“This website was produced within the project “MISTO AVILEAN (in Romani, Welcome) Migration = Integration: Service Transfer Optimisation — MISTO” funded by the European Union’s Rights, Equality and Citizenship Programme (2014-2020) through the Grant Agreement 809784 - MISTO - REC-AG-2017/REC-RDIS-DISC-AG-2017.
The project is implemented for 24 months, between 01.11.2018 - 30.10.2020, by Terre des hommes Foundation Romania in partnership with: Terre des hommes Foundation Hungary, Fundación Secretariado Gitano in Spain, Association des Flandres pour l'éducation des enfants et adolescents inadaptés (Afeji) in France.
Migrant Roma children face disruptive education ... due to lack of cooperation between sending/hosting schools … and to persistent racist attitudes and practices.
The economic migration of Romanian Roma increased after Romania joined the EU in 2007. In 2012, about a quarter of Roma households were found to have experienced travelling or living abroad, while over 60% of these had recently joined the migration movement. Most migration is circular, consisting of short periods of time (3-6 months) abroad (mostly to Spain and France), followed by returns. Within the migrating population, the research found that there was a high percentage of minors (17%). Together, these elements point to the disrupted character of the educational process for Roma children engaged in migration between Romania, Spain and France.
Studies indicate difficulties related to transnational cooperation between schools, amounting to returning Roma children not being able to register in schools due to lack of documentation previously attained from schools in migration destinations. Similarly, hosting schools may invoke the lack of language skills of Roma children to justify their non-enrolment.
Racist attitudes persist against the Roma in the countries targeted by Roma migration. Thus, Roma are perceived in negative terms by 41% of the population in Spain and 66% in France.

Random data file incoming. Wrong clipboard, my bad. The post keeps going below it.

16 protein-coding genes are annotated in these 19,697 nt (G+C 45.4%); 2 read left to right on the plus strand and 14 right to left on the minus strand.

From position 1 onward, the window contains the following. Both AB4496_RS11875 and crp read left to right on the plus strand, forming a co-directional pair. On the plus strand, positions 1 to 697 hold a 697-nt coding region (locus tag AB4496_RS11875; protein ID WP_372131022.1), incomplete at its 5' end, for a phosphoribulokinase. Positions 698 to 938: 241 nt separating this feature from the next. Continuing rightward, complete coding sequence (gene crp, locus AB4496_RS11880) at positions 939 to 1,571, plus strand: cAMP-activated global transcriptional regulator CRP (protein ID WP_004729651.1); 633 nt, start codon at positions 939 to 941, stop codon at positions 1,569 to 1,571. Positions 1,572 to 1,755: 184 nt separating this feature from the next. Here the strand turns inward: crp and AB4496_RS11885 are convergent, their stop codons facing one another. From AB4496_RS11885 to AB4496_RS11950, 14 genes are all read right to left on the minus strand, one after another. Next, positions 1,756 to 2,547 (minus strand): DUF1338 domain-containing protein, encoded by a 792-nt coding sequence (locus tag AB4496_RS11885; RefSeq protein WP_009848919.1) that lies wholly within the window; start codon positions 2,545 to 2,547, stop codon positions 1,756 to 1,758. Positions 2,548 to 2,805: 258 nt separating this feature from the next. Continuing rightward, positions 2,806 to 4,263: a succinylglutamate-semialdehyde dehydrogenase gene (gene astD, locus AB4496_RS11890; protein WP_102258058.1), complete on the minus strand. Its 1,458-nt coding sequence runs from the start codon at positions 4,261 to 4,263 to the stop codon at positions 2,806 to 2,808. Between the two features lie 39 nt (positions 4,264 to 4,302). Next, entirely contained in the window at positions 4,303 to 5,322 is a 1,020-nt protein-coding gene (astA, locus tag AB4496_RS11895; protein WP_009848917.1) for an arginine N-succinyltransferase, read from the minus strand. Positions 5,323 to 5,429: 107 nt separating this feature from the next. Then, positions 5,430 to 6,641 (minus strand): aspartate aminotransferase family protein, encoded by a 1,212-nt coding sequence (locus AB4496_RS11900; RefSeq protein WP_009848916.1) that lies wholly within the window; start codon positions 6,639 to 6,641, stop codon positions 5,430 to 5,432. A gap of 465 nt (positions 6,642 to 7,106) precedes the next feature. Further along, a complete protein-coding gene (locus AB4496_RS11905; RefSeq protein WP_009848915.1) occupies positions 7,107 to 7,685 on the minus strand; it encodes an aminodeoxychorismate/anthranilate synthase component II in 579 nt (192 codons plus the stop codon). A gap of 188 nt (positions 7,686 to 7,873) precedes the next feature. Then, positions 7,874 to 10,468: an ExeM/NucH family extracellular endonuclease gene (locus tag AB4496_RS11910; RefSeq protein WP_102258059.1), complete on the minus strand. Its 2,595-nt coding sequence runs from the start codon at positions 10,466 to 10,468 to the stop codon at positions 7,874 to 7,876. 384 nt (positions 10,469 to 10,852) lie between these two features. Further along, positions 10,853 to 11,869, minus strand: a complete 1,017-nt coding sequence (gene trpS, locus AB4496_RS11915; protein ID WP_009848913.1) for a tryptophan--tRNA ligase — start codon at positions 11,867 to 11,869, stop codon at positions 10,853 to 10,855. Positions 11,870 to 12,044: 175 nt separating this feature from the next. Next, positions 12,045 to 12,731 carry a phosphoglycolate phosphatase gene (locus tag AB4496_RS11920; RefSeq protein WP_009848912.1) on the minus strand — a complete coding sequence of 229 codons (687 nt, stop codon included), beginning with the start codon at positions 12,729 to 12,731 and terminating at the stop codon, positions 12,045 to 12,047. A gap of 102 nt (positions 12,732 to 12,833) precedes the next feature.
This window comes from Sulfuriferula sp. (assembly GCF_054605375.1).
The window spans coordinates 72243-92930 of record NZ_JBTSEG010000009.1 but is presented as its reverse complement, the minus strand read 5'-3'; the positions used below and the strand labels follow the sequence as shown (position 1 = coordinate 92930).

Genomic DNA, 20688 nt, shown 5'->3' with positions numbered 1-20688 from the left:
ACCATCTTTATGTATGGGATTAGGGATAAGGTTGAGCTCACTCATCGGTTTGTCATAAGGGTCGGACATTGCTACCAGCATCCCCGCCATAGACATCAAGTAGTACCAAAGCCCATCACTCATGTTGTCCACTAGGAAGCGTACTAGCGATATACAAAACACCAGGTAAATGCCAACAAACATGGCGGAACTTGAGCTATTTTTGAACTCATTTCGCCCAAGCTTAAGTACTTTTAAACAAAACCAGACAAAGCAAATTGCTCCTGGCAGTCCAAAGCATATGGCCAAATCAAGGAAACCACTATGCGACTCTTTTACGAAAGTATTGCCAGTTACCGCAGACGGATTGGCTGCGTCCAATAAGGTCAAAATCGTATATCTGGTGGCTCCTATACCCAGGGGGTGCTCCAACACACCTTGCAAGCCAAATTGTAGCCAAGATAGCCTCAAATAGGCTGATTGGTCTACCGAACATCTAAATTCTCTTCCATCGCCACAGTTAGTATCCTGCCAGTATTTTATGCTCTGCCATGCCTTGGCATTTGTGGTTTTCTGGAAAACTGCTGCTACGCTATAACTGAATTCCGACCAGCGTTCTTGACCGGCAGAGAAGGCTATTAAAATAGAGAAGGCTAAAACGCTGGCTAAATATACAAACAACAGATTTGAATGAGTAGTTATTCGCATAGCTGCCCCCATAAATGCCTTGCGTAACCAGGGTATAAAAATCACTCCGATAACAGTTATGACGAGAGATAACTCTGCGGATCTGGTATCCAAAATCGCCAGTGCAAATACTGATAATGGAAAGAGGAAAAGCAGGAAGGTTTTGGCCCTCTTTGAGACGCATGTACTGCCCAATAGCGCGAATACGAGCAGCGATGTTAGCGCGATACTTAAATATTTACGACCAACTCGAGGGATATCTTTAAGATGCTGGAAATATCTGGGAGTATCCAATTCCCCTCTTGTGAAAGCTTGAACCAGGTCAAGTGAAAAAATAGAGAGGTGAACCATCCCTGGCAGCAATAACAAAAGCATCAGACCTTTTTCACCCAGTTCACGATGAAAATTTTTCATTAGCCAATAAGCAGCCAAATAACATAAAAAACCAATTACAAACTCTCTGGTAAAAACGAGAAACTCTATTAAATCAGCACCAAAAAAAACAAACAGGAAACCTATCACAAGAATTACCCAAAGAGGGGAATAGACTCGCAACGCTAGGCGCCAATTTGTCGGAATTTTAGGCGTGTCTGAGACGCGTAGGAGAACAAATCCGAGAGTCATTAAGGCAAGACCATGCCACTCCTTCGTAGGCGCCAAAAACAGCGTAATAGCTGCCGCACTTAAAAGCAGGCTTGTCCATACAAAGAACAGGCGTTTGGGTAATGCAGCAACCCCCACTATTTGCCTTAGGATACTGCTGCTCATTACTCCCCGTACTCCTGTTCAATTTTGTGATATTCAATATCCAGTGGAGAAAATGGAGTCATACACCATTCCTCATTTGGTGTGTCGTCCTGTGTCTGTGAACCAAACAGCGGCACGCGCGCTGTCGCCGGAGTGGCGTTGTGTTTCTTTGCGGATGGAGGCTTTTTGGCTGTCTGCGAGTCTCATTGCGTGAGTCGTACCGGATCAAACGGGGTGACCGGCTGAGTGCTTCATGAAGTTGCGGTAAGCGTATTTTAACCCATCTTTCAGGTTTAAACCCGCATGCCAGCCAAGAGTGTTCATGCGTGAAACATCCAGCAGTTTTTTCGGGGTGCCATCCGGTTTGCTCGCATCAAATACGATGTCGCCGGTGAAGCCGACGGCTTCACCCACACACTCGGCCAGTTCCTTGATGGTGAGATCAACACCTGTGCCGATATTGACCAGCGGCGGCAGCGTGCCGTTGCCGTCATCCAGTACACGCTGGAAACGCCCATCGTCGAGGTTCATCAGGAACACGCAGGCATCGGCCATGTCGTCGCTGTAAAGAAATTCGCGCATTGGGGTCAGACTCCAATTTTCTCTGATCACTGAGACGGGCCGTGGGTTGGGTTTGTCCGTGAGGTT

These problems are encountered by Roma children in everyday life as well as in statistics and studies. The project answers this through a complex set of responses, targeting parents' minds and souls, teachers' intervention capacity, institutional cooperation and high-level national regulations.
The project promotes the integration of Roma children in education by:
A mechanism for transnational cooperation in providing education to Roma children on the move in Romania, Spain and France.
A transnational cooperation mechanism will be created to support education professionals and institutions in places of origin and destination of Roma families on the move to ensure non-disruptive education for Roma children.
Strengthening the capacity of education professionals to provide non-discriminatory education to Roma children on the move.
Education professionals will be provided with concrete tools and methods for ensuring non-discriminatory quality education to these children through a comprehensive training programme, stimulating mutual learning and cooperation through a transnational community of practice.
Combatting negative representations of Roma by means of a child-led campaign in Romania, Spain and France.
Prejudice-related difficulties in ensuring non-discriminatory education for Roma children on the move will be tackled through a child-led campaign.
- 30 schools (10 from Romania, 10 from France and 10 from Spain) are involved in the mechanism of cooperation;
- 900 relevant institutions and organisations are informed about the project results;
- 30 educational professionals are trained and they are disseminating information to other 300 teachers in schools; 240 specialists participate to webinars;
- 200 Roma children are benefiting of the schools' cooperation;
- 300 teachers, 300 parents, 150 pupils and 300 other individuals are participating to the child lead campaign against Roma discrimination.